• The gene ontology consortium develops ontologies and makes annotation of gene products to those ontologies. The ontologies are databases containing sets of biological processes, molecular functions, and cellular components and the relationships between them. Annotators within the consortium use these ontologies to categorise gene products. During my talk today I’m going to explain about the uses of GO and give a more detailed explanation of the ontolgoies and of the system of annotation. Then Harold Drabkin is going to talk in more detail about annotation and about how you can submit annotations of your own gene products of interest.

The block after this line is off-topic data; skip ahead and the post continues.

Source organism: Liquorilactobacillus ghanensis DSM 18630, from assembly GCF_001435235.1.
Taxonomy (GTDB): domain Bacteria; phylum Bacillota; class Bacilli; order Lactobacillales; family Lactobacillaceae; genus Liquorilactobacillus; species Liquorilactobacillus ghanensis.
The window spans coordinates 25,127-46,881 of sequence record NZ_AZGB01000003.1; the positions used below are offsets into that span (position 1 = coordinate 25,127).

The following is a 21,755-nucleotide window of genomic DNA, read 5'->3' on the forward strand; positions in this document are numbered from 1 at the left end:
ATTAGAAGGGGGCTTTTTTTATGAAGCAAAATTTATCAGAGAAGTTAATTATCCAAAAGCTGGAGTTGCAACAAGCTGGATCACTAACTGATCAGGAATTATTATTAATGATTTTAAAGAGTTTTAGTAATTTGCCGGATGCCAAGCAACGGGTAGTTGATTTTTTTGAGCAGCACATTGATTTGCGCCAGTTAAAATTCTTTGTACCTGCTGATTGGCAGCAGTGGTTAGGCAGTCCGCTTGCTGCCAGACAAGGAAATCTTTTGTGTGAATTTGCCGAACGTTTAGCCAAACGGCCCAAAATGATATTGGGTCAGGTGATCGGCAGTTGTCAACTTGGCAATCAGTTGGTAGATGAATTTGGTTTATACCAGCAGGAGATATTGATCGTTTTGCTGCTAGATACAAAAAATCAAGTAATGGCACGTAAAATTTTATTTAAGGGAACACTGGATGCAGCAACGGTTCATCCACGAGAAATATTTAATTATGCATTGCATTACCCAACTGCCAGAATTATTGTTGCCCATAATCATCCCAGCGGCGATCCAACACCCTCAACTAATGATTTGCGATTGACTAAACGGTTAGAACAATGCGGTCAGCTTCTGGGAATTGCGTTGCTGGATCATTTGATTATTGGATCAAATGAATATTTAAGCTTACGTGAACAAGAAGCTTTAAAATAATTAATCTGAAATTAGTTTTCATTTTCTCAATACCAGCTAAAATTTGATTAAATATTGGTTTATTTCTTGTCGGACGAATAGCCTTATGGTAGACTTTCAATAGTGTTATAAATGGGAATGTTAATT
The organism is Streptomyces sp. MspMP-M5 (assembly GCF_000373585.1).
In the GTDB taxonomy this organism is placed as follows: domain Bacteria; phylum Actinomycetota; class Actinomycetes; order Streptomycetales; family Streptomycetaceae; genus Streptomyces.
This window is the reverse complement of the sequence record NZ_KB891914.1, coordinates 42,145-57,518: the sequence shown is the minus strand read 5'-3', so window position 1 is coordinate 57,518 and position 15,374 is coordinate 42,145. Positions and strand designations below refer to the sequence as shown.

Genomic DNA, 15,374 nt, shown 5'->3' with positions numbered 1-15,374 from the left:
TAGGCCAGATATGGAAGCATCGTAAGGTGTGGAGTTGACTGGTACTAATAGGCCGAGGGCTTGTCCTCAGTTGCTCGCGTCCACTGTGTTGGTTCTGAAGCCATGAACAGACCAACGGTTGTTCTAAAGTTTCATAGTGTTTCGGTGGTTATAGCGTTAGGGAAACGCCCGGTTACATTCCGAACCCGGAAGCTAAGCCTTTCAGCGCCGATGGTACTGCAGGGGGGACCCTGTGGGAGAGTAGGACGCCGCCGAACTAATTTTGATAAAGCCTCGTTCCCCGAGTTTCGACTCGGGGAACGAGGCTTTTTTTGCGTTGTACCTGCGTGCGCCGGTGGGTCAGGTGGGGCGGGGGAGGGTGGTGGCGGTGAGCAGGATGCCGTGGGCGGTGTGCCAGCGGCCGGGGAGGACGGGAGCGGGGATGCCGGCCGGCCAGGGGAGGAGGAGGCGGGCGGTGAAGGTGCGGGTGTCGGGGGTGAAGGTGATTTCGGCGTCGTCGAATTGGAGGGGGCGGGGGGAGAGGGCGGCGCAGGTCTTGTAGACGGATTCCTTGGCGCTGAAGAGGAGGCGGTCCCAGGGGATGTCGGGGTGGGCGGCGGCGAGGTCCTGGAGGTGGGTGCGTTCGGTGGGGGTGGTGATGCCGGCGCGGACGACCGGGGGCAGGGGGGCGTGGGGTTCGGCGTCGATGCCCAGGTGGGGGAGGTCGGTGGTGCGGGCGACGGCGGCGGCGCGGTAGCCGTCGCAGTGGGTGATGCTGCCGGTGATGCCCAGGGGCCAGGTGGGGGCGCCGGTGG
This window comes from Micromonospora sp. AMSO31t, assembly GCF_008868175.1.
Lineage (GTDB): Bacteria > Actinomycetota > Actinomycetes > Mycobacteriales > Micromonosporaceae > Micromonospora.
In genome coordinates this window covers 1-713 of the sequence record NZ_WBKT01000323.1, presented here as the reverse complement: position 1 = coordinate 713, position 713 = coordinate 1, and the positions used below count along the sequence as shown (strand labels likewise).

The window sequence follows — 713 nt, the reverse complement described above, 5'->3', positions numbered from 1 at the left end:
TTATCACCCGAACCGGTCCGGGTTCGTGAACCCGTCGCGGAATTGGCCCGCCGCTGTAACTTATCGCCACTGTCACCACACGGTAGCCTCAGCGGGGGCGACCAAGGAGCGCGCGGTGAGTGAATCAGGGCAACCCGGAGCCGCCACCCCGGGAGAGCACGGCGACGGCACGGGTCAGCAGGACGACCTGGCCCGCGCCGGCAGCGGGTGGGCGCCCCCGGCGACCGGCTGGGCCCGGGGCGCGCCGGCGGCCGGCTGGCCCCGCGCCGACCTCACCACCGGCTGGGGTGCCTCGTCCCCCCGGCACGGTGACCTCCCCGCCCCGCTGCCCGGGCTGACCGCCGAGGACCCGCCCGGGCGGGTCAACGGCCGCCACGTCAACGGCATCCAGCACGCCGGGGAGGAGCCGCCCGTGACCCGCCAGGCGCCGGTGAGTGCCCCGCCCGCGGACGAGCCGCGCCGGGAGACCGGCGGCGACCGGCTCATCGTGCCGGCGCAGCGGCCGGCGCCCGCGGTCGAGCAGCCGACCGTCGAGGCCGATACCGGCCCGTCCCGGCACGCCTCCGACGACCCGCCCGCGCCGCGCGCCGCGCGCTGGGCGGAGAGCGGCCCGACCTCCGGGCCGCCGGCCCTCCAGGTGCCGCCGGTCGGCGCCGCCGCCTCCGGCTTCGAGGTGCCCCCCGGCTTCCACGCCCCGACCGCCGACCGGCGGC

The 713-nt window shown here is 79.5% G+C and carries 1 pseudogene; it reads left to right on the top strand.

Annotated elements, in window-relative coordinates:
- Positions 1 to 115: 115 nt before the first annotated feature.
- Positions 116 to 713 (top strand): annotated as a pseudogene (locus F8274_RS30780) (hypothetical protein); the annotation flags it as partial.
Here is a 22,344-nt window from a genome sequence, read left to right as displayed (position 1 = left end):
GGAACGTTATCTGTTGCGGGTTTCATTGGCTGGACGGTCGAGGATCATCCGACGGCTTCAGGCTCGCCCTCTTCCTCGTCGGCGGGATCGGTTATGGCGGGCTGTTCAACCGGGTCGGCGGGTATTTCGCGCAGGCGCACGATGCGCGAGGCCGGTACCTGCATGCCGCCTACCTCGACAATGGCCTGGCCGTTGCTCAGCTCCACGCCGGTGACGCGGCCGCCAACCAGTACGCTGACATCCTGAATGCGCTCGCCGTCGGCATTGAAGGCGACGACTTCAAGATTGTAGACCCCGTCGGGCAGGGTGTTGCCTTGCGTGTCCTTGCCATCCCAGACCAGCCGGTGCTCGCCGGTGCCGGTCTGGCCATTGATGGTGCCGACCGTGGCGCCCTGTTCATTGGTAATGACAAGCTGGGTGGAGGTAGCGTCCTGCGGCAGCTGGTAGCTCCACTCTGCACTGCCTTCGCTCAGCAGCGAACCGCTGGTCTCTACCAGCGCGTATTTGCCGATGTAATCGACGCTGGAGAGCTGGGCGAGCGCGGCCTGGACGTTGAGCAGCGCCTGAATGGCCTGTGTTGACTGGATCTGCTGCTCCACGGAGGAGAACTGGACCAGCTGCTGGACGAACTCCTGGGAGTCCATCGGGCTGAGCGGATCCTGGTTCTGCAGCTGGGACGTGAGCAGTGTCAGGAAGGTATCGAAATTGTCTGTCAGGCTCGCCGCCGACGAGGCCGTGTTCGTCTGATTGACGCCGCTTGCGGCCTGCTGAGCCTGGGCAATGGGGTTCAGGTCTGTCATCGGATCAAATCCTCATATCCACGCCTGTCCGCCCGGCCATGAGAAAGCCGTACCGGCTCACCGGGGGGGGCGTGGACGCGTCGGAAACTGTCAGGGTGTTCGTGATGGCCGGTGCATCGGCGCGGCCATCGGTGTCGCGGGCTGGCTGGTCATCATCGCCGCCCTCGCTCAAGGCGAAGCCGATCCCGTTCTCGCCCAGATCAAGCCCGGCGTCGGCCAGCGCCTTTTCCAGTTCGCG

• In developing the ontologies we are solving a number of problems biologists. Currently in biology there are many ambiguities in language. Groups of researchers may use the same words to mean different things, or they may use several different words to refer to the same thing. This causes problems for scientists trying to access research carried out by groups outside their immediate field. It also makes it very difficult to process biological information using a computer. For example three groups of biologists studying different model organisms may all be studying the perception of touch. Scientists in different groups might talk about this single process as ‘tactition’, ‘tactile sense’ or ‘taction’. This differing use of language means that when they try to find and read each other’s papers they will have more trouble. It will also be harder for them to use a computer to find and interpret biological data on this subject since the computer has no way to know that these words mean the same thing.